Squats have a pretty singular reputation of working that peach (aka your glutes), but rotating between a standard squat and an assisted pistol squat—as mobility coach Kelly Starrett, PT, explains in the video—tests your hip mobility like pretty much nothing else can. All you need to get started with Starrett's technique is some kind of pole or door frame to hold onto for stability.
As Dr. Starrett explains in the video, unilateral (or one-sided) movement like moving from a squat to a pistol variation teaches you how to conduct all your other training with stability. Why? You learn to lock your knees in place rather than letting them splay outward or inward. And this translates into any and all movement patterns, from standing up from your desk chair and lifting heavy items to the day you finally make it back to the gym's squat rack.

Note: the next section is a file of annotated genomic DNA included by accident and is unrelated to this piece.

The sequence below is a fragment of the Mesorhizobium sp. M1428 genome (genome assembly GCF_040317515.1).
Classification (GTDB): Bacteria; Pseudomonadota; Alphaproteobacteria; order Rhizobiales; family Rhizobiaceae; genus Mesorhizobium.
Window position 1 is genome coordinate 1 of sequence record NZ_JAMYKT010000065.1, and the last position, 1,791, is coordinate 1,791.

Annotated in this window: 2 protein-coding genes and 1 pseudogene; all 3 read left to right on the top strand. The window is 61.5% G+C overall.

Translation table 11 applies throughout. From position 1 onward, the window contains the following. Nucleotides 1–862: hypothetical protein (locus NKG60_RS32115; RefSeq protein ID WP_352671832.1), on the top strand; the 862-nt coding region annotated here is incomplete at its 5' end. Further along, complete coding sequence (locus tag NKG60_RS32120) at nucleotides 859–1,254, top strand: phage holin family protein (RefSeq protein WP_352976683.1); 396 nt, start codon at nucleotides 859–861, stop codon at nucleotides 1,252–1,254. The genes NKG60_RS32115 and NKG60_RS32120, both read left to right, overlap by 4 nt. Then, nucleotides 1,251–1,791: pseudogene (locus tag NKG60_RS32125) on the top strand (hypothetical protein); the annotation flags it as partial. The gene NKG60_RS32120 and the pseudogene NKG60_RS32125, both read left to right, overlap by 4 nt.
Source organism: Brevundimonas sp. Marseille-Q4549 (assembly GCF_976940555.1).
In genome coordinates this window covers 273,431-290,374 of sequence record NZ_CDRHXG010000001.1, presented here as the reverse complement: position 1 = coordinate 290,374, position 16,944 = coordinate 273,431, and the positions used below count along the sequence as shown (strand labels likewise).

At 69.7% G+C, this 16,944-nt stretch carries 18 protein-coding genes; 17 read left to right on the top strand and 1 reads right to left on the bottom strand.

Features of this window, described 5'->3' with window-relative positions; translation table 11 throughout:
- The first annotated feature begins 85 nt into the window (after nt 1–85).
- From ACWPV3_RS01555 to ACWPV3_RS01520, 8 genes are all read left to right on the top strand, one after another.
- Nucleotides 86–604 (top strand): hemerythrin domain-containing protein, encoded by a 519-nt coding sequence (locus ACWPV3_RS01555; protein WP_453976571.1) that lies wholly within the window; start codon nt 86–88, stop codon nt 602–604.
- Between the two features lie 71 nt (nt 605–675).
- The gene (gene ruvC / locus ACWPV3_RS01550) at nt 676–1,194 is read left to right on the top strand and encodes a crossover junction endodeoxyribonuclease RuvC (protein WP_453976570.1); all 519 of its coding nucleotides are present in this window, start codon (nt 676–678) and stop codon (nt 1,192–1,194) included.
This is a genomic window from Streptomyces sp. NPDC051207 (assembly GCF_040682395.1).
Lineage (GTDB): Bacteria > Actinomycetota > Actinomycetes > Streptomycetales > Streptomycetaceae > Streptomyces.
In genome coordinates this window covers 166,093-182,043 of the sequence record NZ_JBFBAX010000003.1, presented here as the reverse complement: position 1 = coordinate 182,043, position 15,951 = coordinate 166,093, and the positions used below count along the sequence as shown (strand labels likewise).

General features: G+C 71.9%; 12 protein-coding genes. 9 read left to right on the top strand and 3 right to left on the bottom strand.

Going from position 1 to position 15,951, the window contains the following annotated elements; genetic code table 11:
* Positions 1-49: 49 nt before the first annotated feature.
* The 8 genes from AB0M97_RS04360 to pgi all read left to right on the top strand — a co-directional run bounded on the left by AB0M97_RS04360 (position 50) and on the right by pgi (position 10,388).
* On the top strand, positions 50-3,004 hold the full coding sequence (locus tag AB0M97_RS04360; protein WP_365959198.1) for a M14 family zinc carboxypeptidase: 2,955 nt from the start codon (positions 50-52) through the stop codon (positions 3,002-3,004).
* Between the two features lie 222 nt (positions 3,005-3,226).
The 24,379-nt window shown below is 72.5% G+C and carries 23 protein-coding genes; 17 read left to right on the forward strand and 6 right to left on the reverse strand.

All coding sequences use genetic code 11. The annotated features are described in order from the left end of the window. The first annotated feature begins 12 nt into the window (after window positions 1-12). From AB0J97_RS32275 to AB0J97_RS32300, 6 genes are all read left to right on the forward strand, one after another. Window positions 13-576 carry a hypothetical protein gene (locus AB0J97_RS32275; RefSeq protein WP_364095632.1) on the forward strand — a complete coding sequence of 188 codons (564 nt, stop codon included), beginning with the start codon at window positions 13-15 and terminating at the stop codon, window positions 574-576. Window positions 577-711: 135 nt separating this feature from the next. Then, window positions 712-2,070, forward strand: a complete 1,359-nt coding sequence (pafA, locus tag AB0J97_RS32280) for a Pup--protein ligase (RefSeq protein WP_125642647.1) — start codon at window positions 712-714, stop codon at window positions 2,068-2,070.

The 10-minute squat test to master for better stability on the other side of lockdown
- Locate your pole, or the stable object you're going to hold on to during your 10-minute journey. Bend your elbows at a 90-degree angle, and back up so the pole is at the same level as your fingertips.
- Bring your feet no more than hip-width apart (this is closer to a regular squat than a sumo squat).
- Grip the pole with both hands. As you sink your butt toward the floor, push your knees out so they're still in line with your ankles, but are slightly out to the sides. You shouldn't be able to push your knees out any farther.
- Keeping your torso upright, sweep your left leg out to the right and touch your heel down to the floor. Then, sweep it in front of you, and again, rest your heel. (More advanced squatters can keep their heels lifted throughout this movement pattern.)
- Come back to center and repeat on the opposite side. Go back and for 10 minutes, rotating between your squat, side squat, and pistol squat. As you do so, make sure you're doing your best not to let your stabilizing knee bow out or in. Keep your hips squared to the pole.
How to do a squat the right way:
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